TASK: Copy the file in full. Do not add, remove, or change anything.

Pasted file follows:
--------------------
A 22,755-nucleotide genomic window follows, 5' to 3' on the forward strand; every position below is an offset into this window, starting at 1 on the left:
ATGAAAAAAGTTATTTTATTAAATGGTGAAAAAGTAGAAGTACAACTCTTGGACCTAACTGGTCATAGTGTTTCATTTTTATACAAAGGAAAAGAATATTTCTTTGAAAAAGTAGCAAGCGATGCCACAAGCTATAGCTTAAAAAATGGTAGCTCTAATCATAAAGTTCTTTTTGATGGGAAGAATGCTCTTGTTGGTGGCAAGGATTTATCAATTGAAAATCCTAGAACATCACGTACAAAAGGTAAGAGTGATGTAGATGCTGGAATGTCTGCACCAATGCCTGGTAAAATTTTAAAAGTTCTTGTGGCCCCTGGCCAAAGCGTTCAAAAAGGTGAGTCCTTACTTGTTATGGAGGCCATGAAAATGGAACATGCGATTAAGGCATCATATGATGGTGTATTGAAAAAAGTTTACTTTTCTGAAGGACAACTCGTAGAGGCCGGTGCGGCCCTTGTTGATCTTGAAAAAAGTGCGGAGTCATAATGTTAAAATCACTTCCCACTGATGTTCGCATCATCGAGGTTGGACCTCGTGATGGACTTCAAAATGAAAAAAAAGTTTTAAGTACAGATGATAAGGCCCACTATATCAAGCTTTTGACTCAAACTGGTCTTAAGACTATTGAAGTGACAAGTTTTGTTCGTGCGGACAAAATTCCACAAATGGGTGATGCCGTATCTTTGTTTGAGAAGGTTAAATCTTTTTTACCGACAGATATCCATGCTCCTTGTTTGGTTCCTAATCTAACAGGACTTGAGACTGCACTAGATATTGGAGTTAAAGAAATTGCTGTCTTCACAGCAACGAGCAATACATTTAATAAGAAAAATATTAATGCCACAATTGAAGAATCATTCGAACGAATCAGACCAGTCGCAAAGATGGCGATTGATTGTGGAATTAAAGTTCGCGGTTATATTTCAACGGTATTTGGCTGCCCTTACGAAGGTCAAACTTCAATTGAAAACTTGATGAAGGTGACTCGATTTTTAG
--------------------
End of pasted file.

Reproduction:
A 22,755-nucleotide genomic window follows, 5' to 3' on the forward strand; every position below is an offset into this window, starting at 1 on the left:
ATGAAAAAAGTTATTTTATTAAATGGTGAAAAAGTAGAAGTACAACTCTTGGACCTAACTGGTCATAGTGTTTCATTTTTATACAAAGGAAAAGAATATTTCTTTGAAAAAGTAGCAAGCGATGCCACAAGCTATAGCTTAAAAAATGGTAGCTCTAATCATAAAGTTCTTTTTGATGGGAAGAATGCTCTTGTTGGTGGCAAGGATTTATCAATTGAAAATCCTAGAACATCACGTACAAAAGGTAAGAGTGATGTAGATGCTGGAATGTCTGCACCAATGCCTGGTAAAATTTTAAAAGTTCTTGTGGCCCCTGGCCAAAGCGTTCAAAAAGGTGAGTCCTTACTTGTTATGGAGGCCATGAAAATGGAACATGCGATTAAGGCATCATATGATGGTGTATTGAAAAAAGTTTACTTTTCTGAAGGACAACTCGTAGAGGCCGGTGCGGCCCTTGTTGATCTTGAAAAAAGTGCGGAGTCATAATGTTAAAATCACTTCCCACTGATGTTCGCATCATCGAGGTTGGACCTCGTGATGGACTTCAAAATGAAAAAAAAGTTTTAAGTACAGATGATAAGGCCCACTATATCAAGCTTTTGACTCAAACTGGTCTTAAGACTATTGAAGTGACAAGTTTTGTTCGTGCGGACAAAATTCCACAAATGGGTGATGCCGTATCTTTGTTTGAGAAGGTTAAATCTTTTTTACCGACAGATATCCATGCTCCTTGTTTGGTTCCTAATCTAACAGGACTTGAGACTGCACTAGATATTGGAGTTAAAGAAATTGCTGTCTTCACAGCAACGAGCAATACATTTAATAAGAAAAATATTAATGCCACAATTGAAGAATCATTCGAACGAATCAGACCAGTCGCAAAGATGGCGATTGATTGTGGAATTAAAGTTCGCGGTTATATTTCAACGGTATTTGGCTGCCCTTACGAAGGTCAAACTTCAATTGAAAACTTGATGAAGGTGACTCGATTTTTAG